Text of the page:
By Dr. Susan Enfield, Superintendent, Highline School District
When we made the decision in Highline to close schools in March, I found myself increasingly frustrated that conversations about planning for the fall focused primarily on logistics around protective personal equipment (PPE), seating capacity on school buses, etc. I agree that safety is paramount. I was also adamant, however, that we should be focusing on how to seize this moment to effect changes in public education that so many of us have wanted to see for so long. In the ensuing weeks and months, however, I came to the realization that I was sadly deluded. The sheer magnitude of planning for hybrid and/or distance learning proved to be more detailed and complex than I would have ever imagined. The innovative, elegant solutions I thought possible were not, given the fiscal, staffing, and safety constraints by which we were bound.
In Highline, we had the benefit of working with an incredibly talented team from McKinsey thanks to our partnership with Chiefs for Change, who has also been a tremendous partner and resource for us. Even with this technical assistance and support, however, our dedicated planning teams in Highline devoted virtually every day in June and July to developing our hybrid model and contingency plans for full-time distance learning. Every decision we made along the way elicited more questions needing to be answered. In the end, to get it right, trade-offs had to be made and practicality won out over innovation.
Until two weeks ago, I had been fiercely hoping to have students back in our schools this fall because I know that there is no substitute for in-person learning and the relationships it fosters between students, their peers, and teachers. As superintendent, though, I ultimately bear responsibility for the health and safety of staff and students, and my desire to have them back in our buildings was ultimately overshadowed by the following facts:
- Infection rates in South King County are higher than the county-wide average;
- Over 35 percent of our staff identify as being in a high-risk group for COVID infection;
- Nearly 29 percent of our teachers live with or care for someone in a high-risk group.
From a fact-based, science-driven standpoint, I believe our decision to begin the 2020-21 school year in Highline in full distance learning was the right one. From an emotional standpoint, however, it was one of the most difficult I have had to make as superintendent because I know the hardship this puts on many families and that so many of our students will be losing out on so much.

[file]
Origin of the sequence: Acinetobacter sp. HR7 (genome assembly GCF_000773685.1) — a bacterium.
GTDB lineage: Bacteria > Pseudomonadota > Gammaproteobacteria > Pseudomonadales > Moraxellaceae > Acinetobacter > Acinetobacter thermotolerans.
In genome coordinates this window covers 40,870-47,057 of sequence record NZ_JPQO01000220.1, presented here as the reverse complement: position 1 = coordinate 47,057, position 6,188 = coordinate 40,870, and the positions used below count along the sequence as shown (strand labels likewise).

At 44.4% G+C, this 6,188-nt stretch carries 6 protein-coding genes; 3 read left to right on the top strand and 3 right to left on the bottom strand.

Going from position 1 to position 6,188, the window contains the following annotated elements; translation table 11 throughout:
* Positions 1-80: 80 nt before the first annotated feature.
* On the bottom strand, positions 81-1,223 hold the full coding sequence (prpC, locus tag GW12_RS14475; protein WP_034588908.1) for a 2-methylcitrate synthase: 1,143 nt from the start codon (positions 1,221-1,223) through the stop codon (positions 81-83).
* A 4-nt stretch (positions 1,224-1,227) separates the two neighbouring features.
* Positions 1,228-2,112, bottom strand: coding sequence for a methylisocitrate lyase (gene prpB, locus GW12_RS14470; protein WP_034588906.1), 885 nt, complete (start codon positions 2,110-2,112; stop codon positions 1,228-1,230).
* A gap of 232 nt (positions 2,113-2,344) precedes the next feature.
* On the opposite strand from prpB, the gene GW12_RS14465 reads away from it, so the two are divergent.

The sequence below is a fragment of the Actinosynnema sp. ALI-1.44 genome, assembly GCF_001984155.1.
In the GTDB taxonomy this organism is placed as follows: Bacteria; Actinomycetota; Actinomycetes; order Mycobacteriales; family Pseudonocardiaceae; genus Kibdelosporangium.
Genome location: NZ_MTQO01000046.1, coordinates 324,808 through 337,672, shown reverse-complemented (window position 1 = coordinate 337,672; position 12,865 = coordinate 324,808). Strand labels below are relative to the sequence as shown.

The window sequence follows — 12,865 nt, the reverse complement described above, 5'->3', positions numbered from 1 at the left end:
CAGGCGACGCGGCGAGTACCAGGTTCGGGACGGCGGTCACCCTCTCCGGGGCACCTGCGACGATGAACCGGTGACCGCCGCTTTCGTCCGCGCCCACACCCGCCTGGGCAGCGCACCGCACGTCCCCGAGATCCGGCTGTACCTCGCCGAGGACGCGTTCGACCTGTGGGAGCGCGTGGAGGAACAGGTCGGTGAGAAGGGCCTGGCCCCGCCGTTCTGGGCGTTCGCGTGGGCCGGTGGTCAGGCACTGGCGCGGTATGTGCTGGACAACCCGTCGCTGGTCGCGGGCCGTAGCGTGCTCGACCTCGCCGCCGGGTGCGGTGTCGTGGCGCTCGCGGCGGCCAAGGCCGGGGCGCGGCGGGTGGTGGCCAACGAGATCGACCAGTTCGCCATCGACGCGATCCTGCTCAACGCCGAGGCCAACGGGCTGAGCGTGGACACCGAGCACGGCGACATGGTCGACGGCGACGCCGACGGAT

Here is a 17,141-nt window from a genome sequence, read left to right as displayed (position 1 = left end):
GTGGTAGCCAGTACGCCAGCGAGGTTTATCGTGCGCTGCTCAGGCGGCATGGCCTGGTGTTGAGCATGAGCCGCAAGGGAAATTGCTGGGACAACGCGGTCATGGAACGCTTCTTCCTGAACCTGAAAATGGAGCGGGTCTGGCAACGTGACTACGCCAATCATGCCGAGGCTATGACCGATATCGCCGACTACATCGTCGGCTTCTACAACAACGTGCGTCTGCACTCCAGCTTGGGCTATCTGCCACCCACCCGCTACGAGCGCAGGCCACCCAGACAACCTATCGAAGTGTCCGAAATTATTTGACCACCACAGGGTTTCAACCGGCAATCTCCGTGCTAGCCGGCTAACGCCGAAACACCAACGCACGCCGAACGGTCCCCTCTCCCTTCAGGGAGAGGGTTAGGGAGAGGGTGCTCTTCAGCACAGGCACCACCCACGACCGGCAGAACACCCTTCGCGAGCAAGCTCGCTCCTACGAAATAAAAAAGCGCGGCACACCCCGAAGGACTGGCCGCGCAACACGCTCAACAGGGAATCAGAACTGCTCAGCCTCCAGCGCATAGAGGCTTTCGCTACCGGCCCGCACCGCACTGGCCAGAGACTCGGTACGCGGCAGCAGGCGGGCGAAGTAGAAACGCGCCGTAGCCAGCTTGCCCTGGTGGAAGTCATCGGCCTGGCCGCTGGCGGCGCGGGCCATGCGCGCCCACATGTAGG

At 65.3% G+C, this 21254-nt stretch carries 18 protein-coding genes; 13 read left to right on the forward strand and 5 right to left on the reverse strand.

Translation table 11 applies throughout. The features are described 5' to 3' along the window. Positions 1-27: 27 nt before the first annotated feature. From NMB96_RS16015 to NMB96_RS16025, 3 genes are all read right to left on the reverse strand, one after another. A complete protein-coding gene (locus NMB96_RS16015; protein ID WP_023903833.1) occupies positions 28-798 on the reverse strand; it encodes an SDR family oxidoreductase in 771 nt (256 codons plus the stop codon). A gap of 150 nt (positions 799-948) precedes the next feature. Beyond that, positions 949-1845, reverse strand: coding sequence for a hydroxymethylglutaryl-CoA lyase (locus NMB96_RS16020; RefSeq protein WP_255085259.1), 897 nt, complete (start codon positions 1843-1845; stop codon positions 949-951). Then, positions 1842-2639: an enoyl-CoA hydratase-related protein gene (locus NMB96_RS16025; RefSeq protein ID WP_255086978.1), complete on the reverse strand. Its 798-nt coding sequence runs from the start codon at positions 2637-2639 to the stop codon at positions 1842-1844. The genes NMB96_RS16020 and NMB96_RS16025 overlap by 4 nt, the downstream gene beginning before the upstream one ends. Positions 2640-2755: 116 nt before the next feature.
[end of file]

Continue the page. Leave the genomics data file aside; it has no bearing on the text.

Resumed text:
At this point, it is too early to predict how long we will remain in distance learning, though based on what we know today, it will likely be through the first quarter of the school year. We will continue to monitor infection rates and rely on public health guidance to determine when we can reopen school buildings with the least amount of risk possible. At that point, we will move into our hybrid model, and families will have the option to continue distance learning or return for in-person instruction certain days during the week.
While distance learning is not ideal, we have learned much from the spring and have spent the summer developing plans and strategies based on student, staff, and family feedback. In the fall, we will provide Highline students with:
- Live instruction;
- Virtual small group support;
- Broadband internet access with the support of our city governments and private donations;
- Devices for those who need them;
- Weekly 1:1 check-ins with an adult from their school.
This school year will not be the one we had envisioned, but our Highline team and community are dedicated to the success of our students and delivering on our Highline Promise to know them by name, strength, and need so they graduate prepared for the future they choose. In the midst of so much uncertainty, this promise remains constant and more important than ever before.
I also remain confident and optimistic that once we launch the school year and establish our new routines — temporary though we hope they will be — that we will turn our attention to innovation once more. From diversifying our workforce, to considering year-round school, to rethinking the senior year, there is so much opportunity for us to fundamentally change public education, particularly in this moment as we also critically examine long-held systems and structures that prevent us from being truly equitable and anti-racist in service of our children.
I will close with something I tweeted back in the spring as I reflected on where we are, but also where, with courage and conviction, we could be headed:
What if post-COVID we rejected the long-held constructs
that constrain and prevent us from collectively serving
kids. No teacher vs. administration, no school vs. district,
no union vs. district, no anything vs. anything. What if we
overcame all of this and put kids first. What if….
Perhaps the most promising positive that could come of this chapter in history is a sea change in how all of us who work in public education can come together as one team — Team Kid. As we prepare for the fall and plan for the future, it is my greatest hope that we remember to ask, “What if” and not allow ourselves to continue to be bound by what has been.
Register for our August 11 LEVinar with Dr. Enfield and other superintendents from across Washington state on Racial Equity and Going Back to School
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